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- March 27, 2014 11:00 am - 12:00 pm
- Atlanta, GA
Ymir Vigfusson, Assistant Professor, Reykjavik University
Dynamically Profiling the Distributed Cache Tier in Data Centers
Scalable data replication protocols and layers, such as streaming, multicast and caching, enable many large distributed systems to be practical. As a concrete example, large-scale in-memory object caches like memcached are now widely used to accelerate popular web sites and to reduce burden on backend databases. Yet operators still have limited visibility into how these caches should be set up to optimally accommodate the workloads they see. How much would the cache performance improve from additional cache space, or by adding more cache servers to the pool? Since resources come at a cost, to what extent would request latencies deteriorate if cache memory were repurposed for a different service?
In this talk, I'll focus on some of the latest research questions pertaining to scalable data replication and large-scale distributed caches. In particular, I'll home in on the challenge of providing online monitoring of the cost and benefits of memory space in a large-scale cache, enabling cache operators to answer the questions above without requiring extraneous trace collection and manual offline tuning. I will introduce general and efficient algorithms for dynamically estimating hit rate curves -- histograms of cache hit rate as a function of memory size -- which can be plugged into cache replacement policies such as LRU.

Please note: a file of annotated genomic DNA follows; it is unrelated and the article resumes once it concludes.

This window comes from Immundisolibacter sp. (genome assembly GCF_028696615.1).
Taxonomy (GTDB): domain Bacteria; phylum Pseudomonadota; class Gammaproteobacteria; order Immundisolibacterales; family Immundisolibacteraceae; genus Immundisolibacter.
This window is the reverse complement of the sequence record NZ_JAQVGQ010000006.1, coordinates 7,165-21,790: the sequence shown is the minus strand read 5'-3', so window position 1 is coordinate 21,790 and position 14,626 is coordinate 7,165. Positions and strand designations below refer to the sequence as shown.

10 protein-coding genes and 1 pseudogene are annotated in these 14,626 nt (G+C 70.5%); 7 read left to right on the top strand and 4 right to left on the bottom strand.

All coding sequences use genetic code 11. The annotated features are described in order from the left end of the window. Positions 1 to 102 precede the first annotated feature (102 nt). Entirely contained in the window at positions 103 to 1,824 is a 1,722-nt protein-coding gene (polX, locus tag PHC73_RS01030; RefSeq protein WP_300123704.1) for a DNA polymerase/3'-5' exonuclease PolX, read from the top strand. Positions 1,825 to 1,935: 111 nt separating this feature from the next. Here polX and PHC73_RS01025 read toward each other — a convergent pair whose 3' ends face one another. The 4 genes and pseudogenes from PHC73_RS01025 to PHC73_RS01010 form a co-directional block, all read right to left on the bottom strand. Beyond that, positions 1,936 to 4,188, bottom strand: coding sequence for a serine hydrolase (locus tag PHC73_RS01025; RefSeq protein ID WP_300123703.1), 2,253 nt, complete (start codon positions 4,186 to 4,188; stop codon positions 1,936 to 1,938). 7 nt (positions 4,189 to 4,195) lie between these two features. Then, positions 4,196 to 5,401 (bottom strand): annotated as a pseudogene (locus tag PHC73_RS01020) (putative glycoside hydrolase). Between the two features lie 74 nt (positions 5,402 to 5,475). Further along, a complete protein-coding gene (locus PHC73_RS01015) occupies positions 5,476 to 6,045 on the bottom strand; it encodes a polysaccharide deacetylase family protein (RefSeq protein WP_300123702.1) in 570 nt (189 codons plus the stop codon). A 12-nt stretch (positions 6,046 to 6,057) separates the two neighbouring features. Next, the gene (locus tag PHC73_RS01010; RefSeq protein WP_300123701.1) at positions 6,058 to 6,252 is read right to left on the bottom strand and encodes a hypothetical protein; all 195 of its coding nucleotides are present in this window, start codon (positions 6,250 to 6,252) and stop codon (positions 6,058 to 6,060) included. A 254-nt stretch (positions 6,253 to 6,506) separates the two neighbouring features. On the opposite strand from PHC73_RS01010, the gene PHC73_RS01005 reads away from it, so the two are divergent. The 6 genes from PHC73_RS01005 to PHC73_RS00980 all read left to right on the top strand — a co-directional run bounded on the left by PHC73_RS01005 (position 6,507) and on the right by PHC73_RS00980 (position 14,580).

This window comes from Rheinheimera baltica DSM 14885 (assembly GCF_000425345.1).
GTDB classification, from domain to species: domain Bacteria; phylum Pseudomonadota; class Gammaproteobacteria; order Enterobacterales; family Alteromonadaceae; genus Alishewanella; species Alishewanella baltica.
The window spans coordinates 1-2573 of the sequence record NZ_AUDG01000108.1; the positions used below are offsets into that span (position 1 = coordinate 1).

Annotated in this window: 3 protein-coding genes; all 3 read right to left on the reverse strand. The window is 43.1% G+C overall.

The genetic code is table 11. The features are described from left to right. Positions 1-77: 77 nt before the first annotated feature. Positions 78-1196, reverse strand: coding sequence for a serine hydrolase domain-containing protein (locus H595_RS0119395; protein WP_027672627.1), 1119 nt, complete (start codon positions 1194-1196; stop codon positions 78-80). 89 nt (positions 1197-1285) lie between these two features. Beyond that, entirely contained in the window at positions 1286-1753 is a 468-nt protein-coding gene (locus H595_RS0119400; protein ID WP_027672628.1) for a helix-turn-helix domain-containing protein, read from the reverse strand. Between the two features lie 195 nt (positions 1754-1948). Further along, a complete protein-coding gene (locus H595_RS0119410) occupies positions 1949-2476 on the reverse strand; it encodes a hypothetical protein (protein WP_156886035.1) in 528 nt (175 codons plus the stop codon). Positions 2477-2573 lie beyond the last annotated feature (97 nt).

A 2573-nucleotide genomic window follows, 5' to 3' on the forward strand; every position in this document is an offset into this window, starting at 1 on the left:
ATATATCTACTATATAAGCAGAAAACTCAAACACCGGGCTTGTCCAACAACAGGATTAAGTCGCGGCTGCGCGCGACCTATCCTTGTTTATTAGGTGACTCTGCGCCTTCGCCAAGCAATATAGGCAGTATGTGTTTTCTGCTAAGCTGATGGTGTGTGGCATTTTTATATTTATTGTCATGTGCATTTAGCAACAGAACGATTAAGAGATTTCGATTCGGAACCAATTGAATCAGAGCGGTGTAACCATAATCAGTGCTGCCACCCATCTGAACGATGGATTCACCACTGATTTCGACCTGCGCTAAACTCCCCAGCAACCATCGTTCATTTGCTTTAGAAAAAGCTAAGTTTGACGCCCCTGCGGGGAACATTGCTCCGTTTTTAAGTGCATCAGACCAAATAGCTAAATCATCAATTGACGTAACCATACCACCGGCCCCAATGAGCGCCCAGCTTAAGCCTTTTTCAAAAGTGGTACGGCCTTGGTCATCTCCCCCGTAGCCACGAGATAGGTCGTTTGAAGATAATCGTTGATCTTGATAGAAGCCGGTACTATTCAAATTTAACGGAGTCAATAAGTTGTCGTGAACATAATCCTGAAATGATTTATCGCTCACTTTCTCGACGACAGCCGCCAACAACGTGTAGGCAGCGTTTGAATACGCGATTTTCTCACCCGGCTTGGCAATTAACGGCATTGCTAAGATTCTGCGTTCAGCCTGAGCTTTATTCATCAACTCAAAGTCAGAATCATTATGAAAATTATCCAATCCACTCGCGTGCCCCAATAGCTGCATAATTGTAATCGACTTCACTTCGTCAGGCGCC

Extensive simulations on cache benchmarks indicate that these methods provide accurate estimates of hit rate at different cache sizes. Experiments on an implementation of these methods in memcached showed that hit rate curves were dynamically estimated at over 98% accuracy with only a small drop in throughput. The results are encouraging and suggest that exposing hit rate curves can be a practical method for improving provisioning and metering of large-scale caches.
Prof. Ymir Vigfusson has been an Assistant Professor in the School of Computer Science at Reykjavik University since 2011. Ymir received his B.Sc. in Mathematics from the University of Iceland (2005) and his Ph.D. in Computer Science from Cornell University (2009), where he researched approaches to exploit group similarity and improve scalability in distributed systems. His dissertation was nominated for the ACM Doctoral Dissertation Award by Cornell. Ymir was a post-doctoral scientist at IBM Research (2009-2011) where he worked on caching services in the cloud and the security of financial institutions. Ymir's research projects include creating and optimizing systems and algorithms for distributed settings, and getting data replication to work in a variety of environments. He founded Syndis in 2013, a growing start-up focused on offensive security and attack services for high-value clients. Ymir's work has been partially supported by a Fulbright Scholarship, a Yahoo! Research grant and a Grant-of-Excellence from the Icelandic Research Centre.